The Guadalupe junco (Junco insularis) is a bird endemic to Guadalupe Island off Pacific Mexico. Many taxonomic authorities classified it in 2008 as asubspecies of the dark-eyed junco.[1][2] In 2016, it was classified as full species.[3]

Guadalupe junco
Junco insularis Pau Aleixandre.jpg
Scientific classification edit
Kingdom: Animalia
Phylum: Chordata
Class: Aves
Order: Passeriformes
Family: Passerellidae
Genus: Junco
J. insularis
Binomial name
Junco insularis
Ridgway, 1876

Junco hyemalis insularis Ridgway, 1876

Description and ecologyEdit

This American sparrow has a dull grayish head with a gray bill and brownish upperparts. Its wings and tail are blackish, though the tail has white edges. Its underparts are white with a rufous fringe at the bottom of the wings. It makes a high, sharp sik and a long series of chipping notes.

This bird is today found mainly in the Cupressus guadalupensis cypress grove on the island of Guadalupe, with a few birds in the remaining Guadelupe pine stands. Around 1900, it was known to utilize almost any habitat for breeding. It ranged over the whole island for feeding then, and indeed still does theoretically, but actually only a handful of flocks exist. A testimony to the adaptability of this junco is the fact that today a few birds breed at the seashore in non-native Nicotiana glauca tobacco shrub since this is dense enough to provide some protection from cats.[4]

The breeding season is from February to June. Three to four eggs are laid in a bulky cup nest of dried grass stems, which is either in a depression in the ground or in the lower branches of a tree. The eggs are greenish white with reddish brown spots. If food is plentiful, the birds apparently breed twice a year.[4][5]

Decline to near-extinctionEdit

This bird used to be abundant, but now only 50–100 adult birds are thought to survive. Goats introduced to provide food for fishermen and to start a meat-canning plant in the early-mid 19th century became feral and overran the island towards the late 19th century, with more than four goats per hectare (nearly two per acre) being present around the 1870s.[6] Feral cats also multiplied, and as the habitat was destroyed by the goats the cats wreaked havoc on the endemic fauna.[7] In 1897, Kaeding found the Guadalupe junco "abundant", but already decreasing due to cat predation.[5] Anthony summed up 10 years of occasional visits in 1901 by noting that "...the juncos are slowly but surely becoming scarce."[7] He blamed the interaction of goats, destroying habitat, and cats, destroying the birds themselves.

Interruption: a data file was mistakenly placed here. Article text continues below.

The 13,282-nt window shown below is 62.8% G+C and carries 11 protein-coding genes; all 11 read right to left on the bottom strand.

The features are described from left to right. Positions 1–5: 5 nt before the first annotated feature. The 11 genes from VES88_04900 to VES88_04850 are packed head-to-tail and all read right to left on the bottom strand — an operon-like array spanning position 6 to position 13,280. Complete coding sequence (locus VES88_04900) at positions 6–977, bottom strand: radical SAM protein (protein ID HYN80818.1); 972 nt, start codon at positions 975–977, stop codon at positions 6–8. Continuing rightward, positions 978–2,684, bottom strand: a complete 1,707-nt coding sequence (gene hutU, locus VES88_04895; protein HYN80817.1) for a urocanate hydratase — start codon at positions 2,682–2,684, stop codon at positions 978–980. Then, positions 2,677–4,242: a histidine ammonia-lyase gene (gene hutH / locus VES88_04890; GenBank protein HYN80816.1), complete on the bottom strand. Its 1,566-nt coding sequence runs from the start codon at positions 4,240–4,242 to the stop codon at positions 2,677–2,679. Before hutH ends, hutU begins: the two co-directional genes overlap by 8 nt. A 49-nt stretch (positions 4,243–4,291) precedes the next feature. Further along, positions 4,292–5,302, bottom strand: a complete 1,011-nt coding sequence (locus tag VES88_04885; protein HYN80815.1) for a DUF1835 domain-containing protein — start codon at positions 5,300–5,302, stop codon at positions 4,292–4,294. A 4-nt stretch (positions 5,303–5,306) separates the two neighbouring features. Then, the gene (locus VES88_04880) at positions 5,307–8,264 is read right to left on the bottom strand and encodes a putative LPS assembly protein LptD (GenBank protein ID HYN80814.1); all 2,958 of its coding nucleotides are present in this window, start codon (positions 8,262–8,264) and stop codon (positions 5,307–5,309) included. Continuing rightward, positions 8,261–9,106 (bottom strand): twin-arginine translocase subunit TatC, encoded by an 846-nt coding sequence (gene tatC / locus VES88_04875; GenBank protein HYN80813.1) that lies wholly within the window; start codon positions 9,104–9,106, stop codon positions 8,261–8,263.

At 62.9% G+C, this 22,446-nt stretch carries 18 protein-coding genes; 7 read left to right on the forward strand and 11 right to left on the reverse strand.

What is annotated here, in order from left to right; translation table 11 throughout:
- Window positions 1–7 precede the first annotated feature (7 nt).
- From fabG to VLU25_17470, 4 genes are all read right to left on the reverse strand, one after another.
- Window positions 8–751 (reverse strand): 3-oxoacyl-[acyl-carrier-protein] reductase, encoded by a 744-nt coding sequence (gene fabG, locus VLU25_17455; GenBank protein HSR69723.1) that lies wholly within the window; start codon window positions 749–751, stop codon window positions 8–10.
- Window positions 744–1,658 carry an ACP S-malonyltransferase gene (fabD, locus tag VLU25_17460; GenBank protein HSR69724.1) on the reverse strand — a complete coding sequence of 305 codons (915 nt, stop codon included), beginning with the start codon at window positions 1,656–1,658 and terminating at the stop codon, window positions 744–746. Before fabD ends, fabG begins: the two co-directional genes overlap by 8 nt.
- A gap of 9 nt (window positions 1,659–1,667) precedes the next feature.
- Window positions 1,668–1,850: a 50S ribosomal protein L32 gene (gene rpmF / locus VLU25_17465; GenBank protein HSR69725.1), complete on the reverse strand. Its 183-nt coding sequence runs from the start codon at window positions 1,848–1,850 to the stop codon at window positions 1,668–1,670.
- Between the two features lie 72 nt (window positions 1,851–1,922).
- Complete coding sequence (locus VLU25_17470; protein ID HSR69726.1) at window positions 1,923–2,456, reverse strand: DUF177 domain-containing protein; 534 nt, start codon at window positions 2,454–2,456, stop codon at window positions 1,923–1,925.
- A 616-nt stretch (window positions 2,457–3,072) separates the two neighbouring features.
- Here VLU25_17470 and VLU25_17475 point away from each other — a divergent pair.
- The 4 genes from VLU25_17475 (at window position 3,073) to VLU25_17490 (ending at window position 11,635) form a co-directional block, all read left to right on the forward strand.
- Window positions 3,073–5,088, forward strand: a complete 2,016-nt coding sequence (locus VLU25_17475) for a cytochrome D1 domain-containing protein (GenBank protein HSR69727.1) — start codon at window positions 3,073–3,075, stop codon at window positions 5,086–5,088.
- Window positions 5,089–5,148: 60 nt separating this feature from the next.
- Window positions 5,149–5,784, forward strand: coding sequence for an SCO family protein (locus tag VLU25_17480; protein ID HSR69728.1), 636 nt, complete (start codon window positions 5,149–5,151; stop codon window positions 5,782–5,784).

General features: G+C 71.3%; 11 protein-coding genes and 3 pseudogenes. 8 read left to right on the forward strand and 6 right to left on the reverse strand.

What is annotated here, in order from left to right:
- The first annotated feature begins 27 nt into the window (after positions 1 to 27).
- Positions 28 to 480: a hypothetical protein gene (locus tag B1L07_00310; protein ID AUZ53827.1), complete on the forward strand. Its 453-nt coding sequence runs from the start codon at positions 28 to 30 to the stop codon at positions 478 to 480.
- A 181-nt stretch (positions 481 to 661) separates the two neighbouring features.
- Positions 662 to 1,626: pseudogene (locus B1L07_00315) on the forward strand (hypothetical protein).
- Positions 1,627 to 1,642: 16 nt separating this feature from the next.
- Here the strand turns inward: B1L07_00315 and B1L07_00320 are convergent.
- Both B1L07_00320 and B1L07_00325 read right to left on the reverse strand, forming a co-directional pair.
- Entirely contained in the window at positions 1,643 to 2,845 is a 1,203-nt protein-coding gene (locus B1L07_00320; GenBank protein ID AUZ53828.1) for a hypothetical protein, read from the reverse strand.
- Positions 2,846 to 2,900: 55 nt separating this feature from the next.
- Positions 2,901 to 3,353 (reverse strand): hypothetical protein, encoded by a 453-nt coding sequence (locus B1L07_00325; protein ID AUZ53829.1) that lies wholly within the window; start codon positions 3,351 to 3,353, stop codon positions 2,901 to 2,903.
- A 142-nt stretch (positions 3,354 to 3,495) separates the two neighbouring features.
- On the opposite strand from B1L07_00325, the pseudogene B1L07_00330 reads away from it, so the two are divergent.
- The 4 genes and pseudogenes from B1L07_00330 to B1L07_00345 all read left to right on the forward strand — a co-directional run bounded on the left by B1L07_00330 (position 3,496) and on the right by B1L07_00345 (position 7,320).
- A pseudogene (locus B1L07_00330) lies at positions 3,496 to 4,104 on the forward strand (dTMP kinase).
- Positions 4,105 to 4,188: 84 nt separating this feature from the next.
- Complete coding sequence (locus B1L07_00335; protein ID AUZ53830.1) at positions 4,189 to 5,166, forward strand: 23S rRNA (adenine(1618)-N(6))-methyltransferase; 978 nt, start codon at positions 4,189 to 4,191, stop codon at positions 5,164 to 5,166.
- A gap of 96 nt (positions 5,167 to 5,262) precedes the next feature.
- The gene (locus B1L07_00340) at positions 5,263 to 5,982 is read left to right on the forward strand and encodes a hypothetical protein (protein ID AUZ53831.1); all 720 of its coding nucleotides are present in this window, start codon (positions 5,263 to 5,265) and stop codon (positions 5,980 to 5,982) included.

W. W. Brown Jr., H. W. Marsden and Ignacio Oroso surveyed Guadalupe throughout May and June 1906, and collected numerous bird specimens for the Thayer Museum – among these a "large series" of the junco.[8] They found the junco "fairly abundant" but despite the depredations of the cats still "a very tame, confiding little bird" – in other words, unwary of predators.

Feral goats were all but exterminated by 2006 by Grupo de Ecologia y Conservacion de Islas and Island Conservation,[9] permitting spectacular regeneration of the native flora. The island was recently protected as a biosphere reserve again by the above groups. As habitat regenerates and especially if the planned removal or containment of cats will be undertaken, the remaining juncos will find more protected breeding and feeding sites. Indeed, the future of the Guadalupe junco looks better than it did during the 20th century, although it is still precariously close to extinction and could be wiped out by any chance event such as a violent storm or an introduced disease. By IUCN is endangered.[10]


  1. ^ BirdLife International (2008) Guadalupe junco species factsheet. Retrieved 2008-MAY-26.
  2. ^ BirdLife International (2008) 2008 IUCN Redlist status changes Archived August 28, 2007, at the Wayback Machine. Retrieved 2008-MAY-23.
  3. ^ Birdlife International (2016) Dark-eyed Junco (Junco hyemalis) is being split: list J. hyemalis as Least Concern and J. insularis as Endangered or Vulnerable? October 5, 2016 by James Westrip (BirdLife)
  4. ^ a b Thayer, John E.; Bangs, Outram (1908). "The Present State of the Ornis of Guadaloupe Island" (PDF). Condor. 10 (3): 101–106. doi:10.2307/1360977. hdl:2027/hvd.32044072250186. JSTOR 1360977.
  5. ^ a b Kaeding, Henry B. (1905). "Birds from the West Coast of Lower California and Adjacent Islands (Part II)" (PDF). Condor. 7 (4): 134–138. doi:10.2307/1361667. JSTOR 1361667.
  6. ^ León de la Luz; José Luis; Rebman, Jon P. & Oberbauer, Thomas (2003). "On the urgency of conservation on Guadalupe Island, Mexico: is it a lost paradise?". Biodiversity and Conservation. 12 (5): 1073–1082. doi:10.1023/A:1022854211166.
  7. ^ a b Anthony, A.W. (1901). "The Guadalupe Wren" (PDF). Condor. 3 (3): 73. doi:10.2307/1361475. JSTOR 1361475.
  8. ^ Though this probably was barely sustainable; it certainly was far more harmful that they shot "a series of flickers" and collected 6 clutches of this endemic subspecies. The Guadalupe flicker became extinct about half a decade later.
  9. ^ "- Preventing Extinctions by removing invasive species from Islands".
  10. ^ BirdLife International (2016). "Junco insularis". IUCN Red List of Threatened Species. IUCN. 2016: e.T22721102A104279152. doi:10.2305/IUCN.UK.2016-3.RLTS.T22721102A104279152.en. Retrieved 12 January 2020.

Further readingEdit

  • Howell, Steven N. G. & Webb, Sophie (1995): A Guide to the Birds of Mexico and Northern Central America. Oxford University Press, Oxford & New York. ISBN 0-19-854012-4